Commitment issues

Honestly, I don’t think I’ve ever struggled so much to get started with a project. I’m having issues committing to any one thing, consequently hindering my ability to create a decent production plan. The open-endedness of the capstone project, while a huge privilege, is also the most daunting part of it. My fear is I’ll pick something that I’ll end up hating. I recognize that anything I start will require a substantial amount of research, so I’d like to at least be excited about doing the work since I don’t think I’ll have another opportunity to like this one.

My original plan was to write a short fiction story about a crime (probably rape or murder) from the perspectives of the plaintiff and defendant. I wanted to make it complicated enough to make the reader sympathize with the person committing the crime. The issue with this piece was the fiction writing. I realized just how clueless I was when it came to fiction and the amount of mentoring or research just on how to do it well would take up the bulk of the assignment – plus, I wanted to work with true stories, existing tragedies. But then this would just turn into a report on various controversial crimes and my thoughts on them. No thanks.

My second decision was to pursue a piece on climate change. I care deeply about climate change issues. I wanted to work with nature writing and maybe do a personal narrative. After days of researching nature writing and important people in the field, I think I turned myself off. Why? I’m not entirely sure. The topic just doesn’t have the ‘oomph’ that I usually get about picking a topic.

So I am backtracking- reflecting on the things I set out to do in the minor in writing initially, which is to work on my writing skills, voice, and style. I started these mechanics as freshman and I’d like to walk away having improved them quite a bit. I don’t know what genre would allow me to do this but I’m pretty sure it’s a feature piece/personal narrative.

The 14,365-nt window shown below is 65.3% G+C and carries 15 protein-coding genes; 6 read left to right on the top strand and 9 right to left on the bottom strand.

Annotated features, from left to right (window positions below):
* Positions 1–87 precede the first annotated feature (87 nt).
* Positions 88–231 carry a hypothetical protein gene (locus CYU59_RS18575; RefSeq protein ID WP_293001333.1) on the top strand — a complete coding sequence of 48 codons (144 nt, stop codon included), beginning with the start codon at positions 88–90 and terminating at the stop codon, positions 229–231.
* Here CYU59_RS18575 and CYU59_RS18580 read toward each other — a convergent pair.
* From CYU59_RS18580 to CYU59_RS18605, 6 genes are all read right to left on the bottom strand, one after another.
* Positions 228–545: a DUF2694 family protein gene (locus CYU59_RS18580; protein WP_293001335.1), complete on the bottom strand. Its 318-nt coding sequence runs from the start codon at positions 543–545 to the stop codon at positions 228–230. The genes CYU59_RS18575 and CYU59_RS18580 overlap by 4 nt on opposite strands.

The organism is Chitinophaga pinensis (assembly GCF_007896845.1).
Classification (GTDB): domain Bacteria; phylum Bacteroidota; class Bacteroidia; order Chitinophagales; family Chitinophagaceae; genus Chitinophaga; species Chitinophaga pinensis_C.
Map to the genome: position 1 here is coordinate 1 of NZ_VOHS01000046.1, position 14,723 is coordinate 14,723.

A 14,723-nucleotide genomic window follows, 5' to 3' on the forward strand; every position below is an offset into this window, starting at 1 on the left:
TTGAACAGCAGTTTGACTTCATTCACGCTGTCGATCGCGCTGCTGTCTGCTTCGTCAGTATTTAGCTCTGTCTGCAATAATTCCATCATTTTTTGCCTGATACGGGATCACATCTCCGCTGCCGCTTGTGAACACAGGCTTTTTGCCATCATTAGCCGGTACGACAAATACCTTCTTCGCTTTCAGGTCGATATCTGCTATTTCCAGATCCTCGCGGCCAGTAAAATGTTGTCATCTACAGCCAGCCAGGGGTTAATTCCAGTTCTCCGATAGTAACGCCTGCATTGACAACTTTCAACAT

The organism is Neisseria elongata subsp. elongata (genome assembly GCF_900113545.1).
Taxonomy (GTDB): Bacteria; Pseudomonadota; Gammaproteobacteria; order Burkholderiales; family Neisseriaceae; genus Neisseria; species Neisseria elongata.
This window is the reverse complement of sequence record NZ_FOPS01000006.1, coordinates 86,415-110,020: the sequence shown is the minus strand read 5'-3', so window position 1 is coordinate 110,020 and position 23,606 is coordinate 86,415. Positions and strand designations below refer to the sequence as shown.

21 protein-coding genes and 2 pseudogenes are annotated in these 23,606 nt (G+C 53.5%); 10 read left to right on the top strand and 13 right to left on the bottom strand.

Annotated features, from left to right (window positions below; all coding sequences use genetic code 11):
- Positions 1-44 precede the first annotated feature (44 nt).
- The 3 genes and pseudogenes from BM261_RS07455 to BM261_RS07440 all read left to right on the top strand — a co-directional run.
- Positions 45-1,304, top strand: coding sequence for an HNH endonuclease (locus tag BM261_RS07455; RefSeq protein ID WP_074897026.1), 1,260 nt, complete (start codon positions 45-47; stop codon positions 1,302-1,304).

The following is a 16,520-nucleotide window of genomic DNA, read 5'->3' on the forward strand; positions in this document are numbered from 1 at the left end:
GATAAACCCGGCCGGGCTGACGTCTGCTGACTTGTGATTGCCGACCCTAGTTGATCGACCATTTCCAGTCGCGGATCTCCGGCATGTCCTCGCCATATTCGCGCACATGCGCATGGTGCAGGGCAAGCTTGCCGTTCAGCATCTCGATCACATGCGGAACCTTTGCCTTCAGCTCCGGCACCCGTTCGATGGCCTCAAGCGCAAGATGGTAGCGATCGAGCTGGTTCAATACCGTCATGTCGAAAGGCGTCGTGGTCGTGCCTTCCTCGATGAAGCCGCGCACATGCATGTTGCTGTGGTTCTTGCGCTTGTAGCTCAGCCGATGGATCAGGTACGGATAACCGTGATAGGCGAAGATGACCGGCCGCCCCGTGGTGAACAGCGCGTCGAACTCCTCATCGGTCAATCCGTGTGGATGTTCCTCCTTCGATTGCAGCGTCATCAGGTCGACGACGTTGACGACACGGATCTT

Presently, I find myself yearning to write about a topic I’d already written about: the Bosnian war, immigrant status, etc. I swore I wouldn’t do this in the Capstone, but I’m now realizing I was too preoccupied with the thrill of something new that I didn’t consider how many different things I still have to say on the subject. I ran across this hesitation about writing about the same thing over again in my New Essay course last semester (ENG345). We were working on a photo essay, and I expressed concern that the only things I could think to write about were about my family’s background as Bosnian refugees and how this has shaped by identity here. My professor challenged by anxieties by asking, “so you’ve said all you could say on the matter?” I ended up writing about epigenetic inheritance (trauma passed through generations). It offered me a new look at the same topic, a way out of my comfort zone. I’m realizing that the reason I write about my family’s identity and the former Yugoslavia so much is because something still feels so unresolved to me- what are the lessons that need to be learned from war and atrocity, the lessons of resilience and redemption that come from tragedy?

So with that in mind, my plan is to just start writing a thing tonight. I’ll write about war.I’ll write about nature (because I’m not quite ready to abandon that yet). I’ll write about my anxieties. And I’ll write until I understand what it is I am trying to communicate. I think of Ann Lamott’s “Shitty First Drafts,” in which she says that something you’ll have pages of material before the bulb lights up in your mind.

 

Leave a Reply